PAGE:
A few weeks ago, I was chatting with a young black woman who recently graduated from Louisiana State. I asked her how she liked it there. She smiled, then sighed in exasperation. Without prompting, she brought up race. She had enrolled at LSU knowing Louisiana is one of the blackest states in the country, but once she got to campus, she realized black students made up a proportionately tiny fraction of the student body.

Pew Research Center

  The middle class is no longer the nation’s economic majority. That is according to last week’s Pew Research Center analysis of government data, and a local economist says the trends for the nation are likely duplicated in Illinois.

Rachel Otwell/WUIS

Muslims in Illinois are coping with increased scrutiny and incendiary rhetoric. We take you inside a local mosque and introduce you to a business owner in Champaign-Urbana during this two-part series.

Kenya Barris sometimes looks at his five kids in wonderment. Private schools, professional parents who can give them things and open doors. No sense of privation. And the kicker is, he's responsible! "We're kind of taught to give your kids more than you had," Barris muses. "But in giving them more, what do they lose?"

Rachel Otwell/WUIS

Muslims in Illinois are coping with increased scrutiny and incendiary rhetoric. We take you inside a local mosque and introduce you to a business owner in Champaign-Urbana during this two-part series.

Wikimedia / user: ACBahn

A fight over locker room access for a transgender student in a Chicago suburb has gained national attention. The agreement reached between one of the state’s largest school districts and the US Department of Education’s Office for Civil Rights could have implications for the rest of the country too.

Flickr/ Shiraz Chakera

Dr. Valerie Hoffman has taught about Islam and the Muslim faith for three decades. She teaches religion at the University of Illinois in Champaign-Urbana and has lived in the Middle East.

Attention Quantico viewers: This piece contains multiple spoilers.

When Quantico, the hit ABC drama about a group of FBI recruits who find themselves mired in a terrorist plot, first premiered in September, Bollywood-watchers predicted it would make Indian actress Priyanka Chopra a household name this side of the Atlantic.

Office of the comptroller

Domestic violence shelters were one of the social service groups hardest hit by the budget impasse. But $18 million for those 62 shelter agencies was among funds released through legislation passed last week.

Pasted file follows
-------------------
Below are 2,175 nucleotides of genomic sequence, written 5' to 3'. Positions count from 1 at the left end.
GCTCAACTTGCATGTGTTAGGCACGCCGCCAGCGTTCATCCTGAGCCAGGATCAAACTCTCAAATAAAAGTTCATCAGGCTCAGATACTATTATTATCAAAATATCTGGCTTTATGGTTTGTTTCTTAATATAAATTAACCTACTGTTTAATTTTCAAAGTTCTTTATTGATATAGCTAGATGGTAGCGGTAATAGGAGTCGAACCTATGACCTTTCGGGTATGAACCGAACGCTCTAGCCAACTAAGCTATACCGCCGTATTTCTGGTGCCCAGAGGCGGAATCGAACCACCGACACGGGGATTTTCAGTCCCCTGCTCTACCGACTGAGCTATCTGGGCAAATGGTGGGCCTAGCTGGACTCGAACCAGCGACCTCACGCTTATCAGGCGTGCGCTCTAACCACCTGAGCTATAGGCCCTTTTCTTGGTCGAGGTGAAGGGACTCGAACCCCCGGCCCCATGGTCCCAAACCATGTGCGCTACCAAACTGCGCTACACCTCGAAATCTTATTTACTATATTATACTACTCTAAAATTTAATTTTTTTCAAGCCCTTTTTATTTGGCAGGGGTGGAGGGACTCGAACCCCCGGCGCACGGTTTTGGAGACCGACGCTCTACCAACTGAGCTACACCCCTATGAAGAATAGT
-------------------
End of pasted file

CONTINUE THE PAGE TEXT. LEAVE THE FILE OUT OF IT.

Comptroller Leslie Munger recently explained to NPR Illinois what that means for the shelters.

The measure passed last week ordered the release of $3.1 billion, which includes payments to local governments, 911 energy phone services and Lottery winners. Those payments can be made because independent state funds are dedicated to those services, Munger says.

In Fresh Off The Boat's first episode, Eddie Huang walks into the cafeteria of his new middle school for the first time, toting a brown paper bag. As he looks for a seat, we're reminded that on top of the usual new school jitters, Eddie's the lone Asian-American kid in a sea of white faces, each with their prepackaged Lunchables and prepackaged friend groups.

For a busy man, André Mack is remarkably chill. He runs two companies, designs labels and coloring books and wine pun T-shirts (one reads "Beaune Thugs"), is in an upcoming documentary on minority winewakers in Oregon, and does some wristwatch modeling on the side (it's exactly what it sounds like). Oh, and he has two kids under 10, with a third on the way. "I woke up today, so that's plenty to be thankful for," he tells me when we talk.

As the pilot episode for ABC's counter terrorism drama Quantico begins, one of the biggest stars in Bollywood is lying in the ruins of a bomb blast.

It's Priyanka Chopra, and she's playing Alex Parrish, an FBI trainee falsely accused of setting off the explosion. She's also making history as the first South Asian woman to play the lead in a network TV drama.

"The bomber knew exactly what they were doing," Chopra says as Parrish in a later episode. "They framed the brown girl."